I had an excellent conversation recently with my friend Michael Fitz, Vice President of Business Solutions at Sprint Nextel. Mike and I spoke about the business impact of the "big shift" in CIO leadership and how the changing focus of IT is helping more companies drive new revenue in competitive markets.

"The role of the CIO is evolving from an internal focus on employee productivity to an external focus on growing the business," Mike says. "It's not a total break with the past. CIOs are still interested in helping employees become more productive through better use of technology. That hasn't changed. But what has changed dramatically is that more CIOs are stepping up and using new technology to drive revenue for their companies. That's the big shift, from our perspective."

Social media, big data, cloud and mobile have been game changers. But those newer technologies have also raised the bar, and expectations are now significantly higher than in the past. "Ten or 15 years ago, the CIO could say, 'Wow, look at how many of our employees have email,' and it would have been a big deal. Today, it's not such a big deal. The modern CIO has 'graduated' from providing technology just for the sake of improved productivity," Mike says.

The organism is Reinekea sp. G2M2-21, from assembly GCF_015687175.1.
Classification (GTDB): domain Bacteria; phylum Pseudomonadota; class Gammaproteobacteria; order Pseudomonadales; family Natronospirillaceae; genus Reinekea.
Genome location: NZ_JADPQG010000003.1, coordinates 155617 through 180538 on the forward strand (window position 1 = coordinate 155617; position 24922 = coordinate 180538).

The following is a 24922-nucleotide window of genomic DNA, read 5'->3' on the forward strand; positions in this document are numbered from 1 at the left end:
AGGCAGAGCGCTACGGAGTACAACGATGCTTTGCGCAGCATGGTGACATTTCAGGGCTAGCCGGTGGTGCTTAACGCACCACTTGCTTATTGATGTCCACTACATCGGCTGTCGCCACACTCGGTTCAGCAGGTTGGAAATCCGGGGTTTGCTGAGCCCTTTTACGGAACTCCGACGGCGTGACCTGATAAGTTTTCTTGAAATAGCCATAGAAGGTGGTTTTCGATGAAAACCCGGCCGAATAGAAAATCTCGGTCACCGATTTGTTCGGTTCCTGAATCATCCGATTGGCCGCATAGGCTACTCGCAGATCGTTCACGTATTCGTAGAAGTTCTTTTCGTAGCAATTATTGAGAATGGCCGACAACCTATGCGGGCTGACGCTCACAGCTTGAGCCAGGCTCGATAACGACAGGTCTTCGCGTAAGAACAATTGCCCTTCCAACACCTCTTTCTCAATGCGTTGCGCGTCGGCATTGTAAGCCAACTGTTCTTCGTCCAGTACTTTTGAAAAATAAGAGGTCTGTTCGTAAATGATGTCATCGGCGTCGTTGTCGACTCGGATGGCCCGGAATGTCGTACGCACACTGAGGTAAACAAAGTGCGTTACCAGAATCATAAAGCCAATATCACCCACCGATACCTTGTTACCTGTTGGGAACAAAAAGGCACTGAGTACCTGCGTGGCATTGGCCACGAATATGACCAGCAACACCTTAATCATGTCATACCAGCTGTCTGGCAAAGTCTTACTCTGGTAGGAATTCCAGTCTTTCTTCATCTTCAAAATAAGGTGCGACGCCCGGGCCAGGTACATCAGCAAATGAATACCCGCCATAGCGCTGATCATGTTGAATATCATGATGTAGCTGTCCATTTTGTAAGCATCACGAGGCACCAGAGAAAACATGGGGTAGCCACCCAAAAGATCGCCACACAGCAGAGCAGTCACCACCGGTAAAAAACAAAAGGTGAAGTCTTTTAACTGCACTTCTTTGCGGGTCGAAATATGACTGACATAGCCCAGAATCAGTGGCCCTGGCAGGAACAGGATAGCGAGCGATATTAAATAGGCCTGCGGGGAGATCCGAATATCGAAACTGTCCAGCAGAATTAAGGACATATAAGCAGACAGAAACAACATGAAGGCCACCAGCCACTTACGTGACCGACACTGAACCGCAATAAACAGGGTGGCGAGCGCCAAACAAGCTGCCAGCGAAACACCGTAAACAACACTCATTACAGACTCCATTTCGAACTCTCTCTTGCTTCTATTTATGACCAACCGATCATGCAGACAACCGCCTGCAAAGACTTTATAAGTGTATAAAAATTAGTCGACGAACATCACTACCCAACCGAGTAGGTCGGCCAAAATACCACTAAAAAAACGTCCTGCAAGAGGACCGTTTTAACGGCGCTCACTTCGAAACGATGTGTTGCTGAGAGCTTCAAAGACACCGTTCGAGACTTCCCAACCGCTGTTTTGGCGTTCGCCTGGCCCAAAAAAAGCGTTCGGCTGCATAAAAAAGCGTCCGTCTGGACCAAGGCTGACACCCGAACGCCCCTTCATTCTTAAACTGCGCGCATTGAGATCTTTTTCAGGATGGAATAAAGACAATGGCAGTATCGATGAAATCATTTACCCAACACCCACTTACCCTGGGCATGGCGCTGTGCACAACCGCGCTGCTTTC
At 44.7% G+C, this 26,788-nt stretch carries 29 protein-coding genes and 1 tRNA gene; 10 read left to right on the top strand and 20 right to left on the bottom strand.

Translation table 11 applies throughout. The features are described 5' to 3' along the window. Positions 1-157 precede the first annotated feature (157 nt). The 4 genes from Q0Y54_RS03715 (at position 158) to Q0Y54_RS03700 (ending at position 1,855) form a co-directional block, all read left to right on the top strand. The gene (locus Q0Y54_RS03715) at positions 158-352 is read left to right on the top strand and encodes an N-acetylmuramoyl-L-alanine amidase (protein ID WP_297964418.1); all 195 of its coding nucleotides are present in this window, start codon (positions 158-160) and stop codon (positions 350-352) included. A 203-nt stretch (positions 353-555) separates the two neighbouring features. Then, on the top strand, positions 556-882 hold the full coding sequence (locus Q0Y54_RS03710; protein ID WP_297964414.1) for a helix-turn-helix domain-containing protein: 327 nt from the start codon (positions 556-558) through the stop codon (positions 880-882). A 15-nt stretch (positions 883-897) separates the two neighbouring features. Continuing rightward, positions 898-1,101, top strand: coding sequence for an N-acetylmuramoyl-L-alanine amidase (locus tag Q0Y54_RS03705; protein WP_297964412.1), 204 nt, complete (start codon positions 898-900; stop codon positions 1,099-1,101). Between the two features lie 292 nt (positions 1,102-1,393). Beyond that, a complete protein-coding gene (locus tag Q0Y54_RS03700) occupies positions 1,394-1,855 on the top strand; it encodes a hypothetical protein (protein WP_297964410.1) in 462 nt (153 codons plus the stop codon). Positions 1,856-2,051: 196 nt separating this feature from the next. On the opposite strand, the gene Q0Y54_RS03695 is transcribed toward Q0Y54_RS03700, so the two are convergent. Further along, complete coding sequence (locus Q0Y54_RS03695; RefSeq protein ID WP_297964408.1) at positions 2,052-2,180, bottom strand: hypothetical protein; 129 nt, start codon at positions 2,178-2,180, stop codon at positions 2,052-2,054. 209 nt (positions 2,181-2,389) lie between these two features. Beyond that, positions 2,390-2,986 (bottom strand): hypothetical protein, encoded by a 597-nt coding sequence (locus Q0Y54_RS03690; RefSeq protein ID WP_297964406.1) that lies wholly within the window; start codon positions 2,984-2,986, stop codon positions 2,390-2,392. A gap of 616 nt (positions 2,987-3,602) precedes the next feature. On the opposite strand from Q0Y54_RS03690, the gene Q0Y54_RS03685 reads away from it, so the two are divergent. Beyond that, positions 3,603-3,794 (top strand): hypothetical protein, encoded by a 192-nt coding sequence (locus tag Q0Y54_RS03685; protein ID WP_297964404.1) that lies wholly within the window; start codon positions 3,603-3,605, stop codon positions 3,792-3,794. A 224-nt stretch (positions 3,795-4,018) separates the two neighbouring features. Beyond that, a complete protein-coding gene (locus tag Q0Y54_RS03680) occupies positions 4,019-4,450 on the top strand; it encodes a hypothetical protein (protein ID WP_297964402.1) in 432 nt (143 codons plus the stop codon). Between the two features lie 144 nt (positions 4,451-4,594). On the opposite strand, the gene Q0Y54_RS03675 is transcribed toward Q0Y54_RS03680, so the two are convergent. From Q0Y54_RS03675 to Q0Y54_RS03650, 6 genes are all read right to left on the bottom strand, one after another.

I think that Mike makes an excellent point. The idea of building a business on productivity by itself has become an old-fashioned idea. That's not to say that productivity isn't important - but the modern enterprise relies on more than productivity to achieve long-term business success in competitive markets.

"That realization has created some great business opportunities for us here at Sprint," Mike says. "We offer turnkey capabilities that enable CIOs to help employees become more productive. We also offer technologies and services that help companies grow their revenue."

From my perspective, the "bifurcated" approach developed by Mike and his team represents a highly logical response to the genuine needs of modern CIOs. It clearly reflects the progression of IT leadership as it evolves from focusing purely on productivity enhancements to focusing more broadly on achieving business results that are aligned with enterprise strategy.

Mike has captured the essence of the "big shift" in IT leadership. Today's CIO is much more than a technology person engaged in a series of "either/or" scenarios. The modern CIO operates in full partnership with the C-suite, and is perceived as a valuable source of expert knowledge that is applied primarily to growing the business. Productivity is still important, but generating revenue for the enterprise has become the CIO's pre-eminent focus.